Here is something we’ve all heard hundreds of times:

If you're not liberal when you're young, you have no heart. If you're not conservative when you're older, you have no brain.

Daniel Henninger suggests in a must-read column in today’s Wall Street Journal that this is no longer true. The Obama administration “has knocked four years of earning power off a lot of people’s lives,” Henninger writes, and a lot of them are young people. A Wall Street Journal-NBC poll has the percentage of pro-Obama voters aged 18-34 swooping below 50 percent, though other polls have them holding firm for President Obama.

Henninger writes:

Whatever change the youth vote had hoped for [in 2008 when it went overwhelmingly for President Obama], the most compelling delta in their world since is the rate of nonemployment for those aged 18 to 24, which has risen to nearly 16%. A study compiled recently by the Associated Press, based on academic surveys, said the combined rate of youth unemployment and underemployment was an astounding 50%.

Which brings us to a buzz thought more powerful than the alleged correlation between age and ideology. For better or worse, anything established in our time is vulnerable to being overturned by a technology or idea that is then called "disruptive." Barack Obama is president today because he harnessed the power of disruption.

That disruption was the power of the Internet, which the Obama campaign harnessed for fundraising. But the Internet has also shown something else: the power of capitalism.

[I]t has become clear that what the Web and all the technologies in its orbit have become for most people is history's most powerful engine of capitalism.

The reality is Apple. Apple is a capitalist cult. No doubt the iPhone, iPad (introduced in 2010) and MacBook Air are mystical devices, but obtaining them requires letting an Apple store employee swipe many hundreds of dollars from your credit card. Most of the magic apps designed for these platforms are ultimately about . . . buying more stuff: restaurant meals, clothes, clubs, travel, tickets, video-streaming subscriptions. It never stops. Not to mention the omnipresent mobile data plan.

It's all a wonder, but it has imposed on college students and the youth vote a reality that was easier to deny in olden times: To "access" this wonderful world, you've gotta have a job. And a pretty good one.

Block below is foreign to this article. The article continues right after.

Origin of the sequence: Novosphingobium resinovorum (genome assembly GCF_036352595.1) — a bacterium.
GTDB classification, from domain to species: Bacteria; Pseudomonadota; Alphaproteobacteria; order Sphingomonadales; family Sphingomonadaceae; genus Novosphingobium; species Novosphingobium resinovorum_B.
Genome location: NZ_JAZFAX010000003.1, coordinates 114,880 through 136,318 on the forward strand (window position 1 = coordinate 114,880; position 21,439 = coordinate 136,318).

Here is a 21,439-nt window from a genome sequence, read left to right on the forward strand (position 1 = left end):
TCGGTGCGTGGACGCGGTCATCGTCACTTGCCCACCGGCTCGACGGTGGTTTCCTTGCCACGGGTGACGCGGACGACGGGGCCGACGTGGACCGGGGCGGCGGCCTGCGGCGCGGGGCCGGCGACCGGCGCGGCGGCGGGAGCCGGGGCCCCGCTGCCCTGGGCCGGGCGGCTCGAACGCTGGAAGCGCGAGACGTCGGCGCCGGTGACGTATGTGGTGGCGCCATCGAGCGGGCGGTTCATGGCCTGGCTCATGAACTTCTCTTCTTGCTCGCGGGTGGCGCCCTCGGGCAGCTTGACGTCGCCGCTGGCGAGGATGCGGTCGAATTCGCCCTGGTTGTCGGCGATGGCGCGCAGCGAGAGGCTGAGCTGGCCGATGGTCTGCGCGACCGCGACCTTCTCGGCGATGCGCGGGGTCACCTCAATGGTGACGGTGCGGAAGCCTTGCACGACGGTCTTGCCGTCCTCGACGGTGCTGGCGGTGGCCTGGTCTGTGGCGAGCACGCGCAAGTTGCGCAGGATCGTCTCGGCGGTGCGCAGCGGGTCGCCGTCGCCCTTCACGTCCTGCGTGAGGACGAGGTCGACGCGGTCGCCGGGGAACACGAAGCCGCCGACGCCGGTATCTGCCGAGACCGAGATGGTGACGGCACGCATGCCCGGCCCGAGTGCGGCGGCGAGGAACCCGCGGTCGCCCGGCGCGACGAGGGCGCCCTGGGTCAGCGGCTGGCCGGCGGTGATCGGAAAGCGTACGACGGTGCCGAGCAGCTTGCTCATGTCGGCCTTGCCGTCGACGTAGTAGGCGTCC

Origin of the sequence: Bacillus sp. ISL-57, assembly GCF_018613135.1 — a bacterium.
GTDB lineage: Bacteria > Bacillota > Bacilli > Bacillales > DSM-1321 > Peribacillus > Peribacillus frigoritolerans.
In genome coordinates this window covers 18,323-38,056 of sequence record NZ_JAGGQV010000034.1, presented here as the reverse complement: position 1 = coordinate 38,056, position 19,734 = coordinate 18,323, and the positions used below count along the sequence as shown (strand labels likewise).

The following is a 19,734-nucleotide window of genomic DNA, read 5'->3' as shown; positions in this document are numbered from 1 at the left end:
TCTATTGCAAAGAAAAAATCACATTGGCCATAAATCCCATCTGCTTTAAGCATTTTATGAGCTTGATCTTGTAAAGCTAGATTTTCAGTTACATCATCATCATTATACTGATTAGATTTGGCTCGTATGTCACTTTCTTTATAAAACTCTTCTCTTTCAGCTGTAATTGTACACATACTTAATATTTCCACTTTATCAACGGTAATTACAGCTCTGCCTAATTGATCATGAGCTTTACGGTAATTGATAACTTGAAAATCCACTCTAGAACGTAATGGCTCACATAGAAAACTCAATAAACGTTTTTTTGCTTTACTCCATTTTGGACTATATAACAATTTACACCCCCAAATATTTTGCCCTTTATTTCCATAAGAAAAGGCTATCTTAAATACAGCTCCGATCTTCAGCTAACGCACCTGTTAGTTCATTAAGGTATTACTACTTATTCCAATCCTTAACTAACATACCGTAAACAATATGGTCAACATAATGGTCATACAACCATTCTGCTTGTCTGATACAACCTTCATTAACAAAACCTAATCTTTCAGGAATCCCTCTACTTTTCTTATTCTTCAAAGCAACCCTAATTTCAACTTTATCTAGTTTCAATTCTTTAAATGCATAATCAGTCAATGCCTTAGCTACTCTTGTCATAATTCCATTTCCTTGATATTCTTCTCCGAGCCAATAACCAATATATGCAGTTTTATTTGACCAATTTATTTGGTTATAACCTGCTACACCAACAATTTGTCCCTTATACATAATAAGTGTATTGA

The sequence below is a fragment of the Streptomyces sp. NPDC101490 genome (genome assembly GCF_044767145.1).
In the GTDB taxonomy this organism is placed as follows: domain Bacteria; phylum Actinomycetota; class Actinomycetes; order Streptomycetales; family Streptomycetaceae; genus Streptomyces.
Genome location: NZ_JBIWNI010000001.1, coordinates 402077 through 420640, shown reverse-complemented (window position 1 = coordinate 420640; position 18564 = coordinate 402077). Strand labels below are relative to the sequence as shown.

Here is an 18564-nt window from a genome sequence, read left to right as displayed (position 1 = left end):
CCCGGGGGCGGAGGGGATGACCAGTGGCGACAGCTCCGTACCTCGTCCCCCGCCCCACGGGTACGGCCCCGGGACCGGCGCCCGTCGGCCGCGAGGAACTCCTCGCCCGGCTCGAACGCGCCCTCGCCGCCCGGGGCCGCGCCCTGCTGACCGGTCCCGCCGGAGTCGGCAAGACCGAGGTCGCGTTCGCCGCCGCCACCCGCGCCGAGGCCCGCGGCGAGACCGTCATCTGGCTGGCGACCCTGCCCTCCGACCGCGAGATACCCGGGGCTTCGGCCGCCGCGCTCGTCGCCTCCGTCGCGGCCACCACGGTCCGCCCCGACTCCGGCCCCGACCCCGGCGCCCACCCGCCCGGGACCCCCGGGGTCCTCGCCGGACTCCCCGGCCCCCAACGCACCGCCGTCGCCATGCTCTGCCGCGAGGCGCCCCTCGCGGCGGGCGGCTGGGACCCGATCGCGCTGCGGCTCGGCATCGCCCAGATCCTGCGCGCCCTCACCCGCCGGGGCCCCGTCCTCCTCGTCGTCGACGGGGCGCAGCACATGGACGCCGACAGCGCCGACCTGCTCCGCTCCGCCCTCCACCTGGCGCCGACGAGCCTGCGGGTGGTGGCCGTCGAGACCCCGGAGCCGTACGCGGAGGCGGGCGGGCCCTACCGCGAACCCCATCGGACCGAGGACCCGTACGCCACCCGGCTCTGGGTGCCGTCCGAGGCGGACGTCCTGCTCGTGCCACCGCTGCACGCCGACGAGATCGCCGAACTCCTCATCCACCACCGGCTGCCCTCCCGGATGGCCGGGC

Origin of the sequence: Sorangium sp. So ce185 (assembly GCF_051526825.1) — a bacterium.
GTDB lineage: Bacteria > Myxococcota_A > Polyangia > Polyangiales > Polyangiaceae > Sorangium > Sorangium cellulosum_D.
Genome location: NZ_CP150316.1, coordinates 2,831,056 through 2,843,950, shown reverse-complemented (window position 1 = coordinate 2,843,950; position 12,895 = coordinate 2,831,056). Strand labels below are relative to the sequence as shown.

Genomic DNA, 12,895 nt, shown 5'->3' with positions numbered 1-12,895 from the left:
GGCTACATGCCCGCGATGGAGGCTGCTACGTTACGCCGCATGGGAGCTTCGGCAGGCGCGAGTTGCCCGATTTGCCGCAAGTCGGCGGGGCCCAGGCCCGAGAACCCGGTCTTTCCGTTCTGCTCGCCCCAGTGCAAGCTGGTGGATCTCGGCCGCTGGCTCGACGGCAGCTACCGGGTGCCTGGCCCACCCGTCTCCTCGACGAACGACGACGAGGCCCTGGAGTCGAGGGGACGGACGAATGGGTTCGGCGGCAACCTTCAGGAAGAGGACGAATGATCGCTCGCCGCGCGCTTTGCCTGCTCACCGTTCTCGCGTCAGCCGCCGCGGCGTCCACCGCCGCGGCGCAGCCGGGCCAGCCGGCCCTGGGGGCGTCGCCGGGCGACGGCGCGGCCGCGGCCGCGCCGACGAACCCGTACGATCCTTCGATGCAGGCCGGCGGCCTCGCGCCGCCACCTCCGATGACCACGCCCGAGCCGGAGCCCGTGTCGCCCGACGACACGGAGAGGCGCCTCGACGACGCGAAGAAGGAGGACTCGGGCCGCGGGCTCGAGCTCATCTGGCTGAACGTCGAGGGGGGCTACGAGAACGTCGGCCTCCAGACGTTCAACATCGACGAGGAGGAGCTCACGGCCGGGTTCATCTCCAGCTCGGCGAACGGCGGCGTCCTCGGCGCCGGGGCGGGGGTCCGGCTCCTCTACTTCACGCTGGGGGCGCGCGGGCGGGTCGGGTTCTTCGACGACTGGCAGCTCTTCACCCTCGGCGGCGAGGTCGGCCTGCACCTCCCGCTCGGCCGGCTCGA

While Obama 2008 was the epitome of cool, Henninger says this is no longer the case:

Everything about this world is out of sync with the one conjured by Barack Obama as he campaigns. He wails daily about "tax cuts for the wealthiest." The wealthiest? Is he referring to the young programming dudes and marketing dudesses working for Google, Zynga, Craigslist, Groupon, Facebook, Yelp and all that? These people are creating the greatest galaxy of capitalist choice that's ever existed. And what decides if you're living inside or outside the galaxy is cash flow, a job.

The Obama target audience this time includes a cohort of voters who were 14-year-old videogamers when he arrived; the rest of the youth vote is four years deeper into the unexpected discoveries of real life. What are they hearing from the president? Two things: his offer of student loans at below-market rates and, incredibly, the ObamaCare guarantee that lets them live at home on their parents' health-insurance until age 26. It's a great deal, if you want to live in Italy.

Inside one presidential term, Barack Obama's old world of hope and change has been disrupted. Yes, there was a time one could pretend economic reality arrived in some imagined future, not unlike the Social Security or Medicare illusion. "Someone" will pay for it. "Someone" will hire me when I decide to work, after I've made the transition from liberal to whatever comes after that. That's the way the youth vote thought in the Sixties. Hope and change was this generation's Woodstock.

The youth vote this time comes down to one thing: Is this candidate going to plug me into the new American world, or not? The Obama presidency has knocked four years of earning power off a lot of people's lives. Maybe someone should create a website for user reviews of the presidency.

Ramesh Ponnuru has a good piece today on National Review saying that the underlying issue of the campaign is whether capitalism is a good system. President Obama won’t say it in more normal and guarded moments, but we know from his inadvertently revealing YDBT speech in Roanoke that he has disdain for success in business.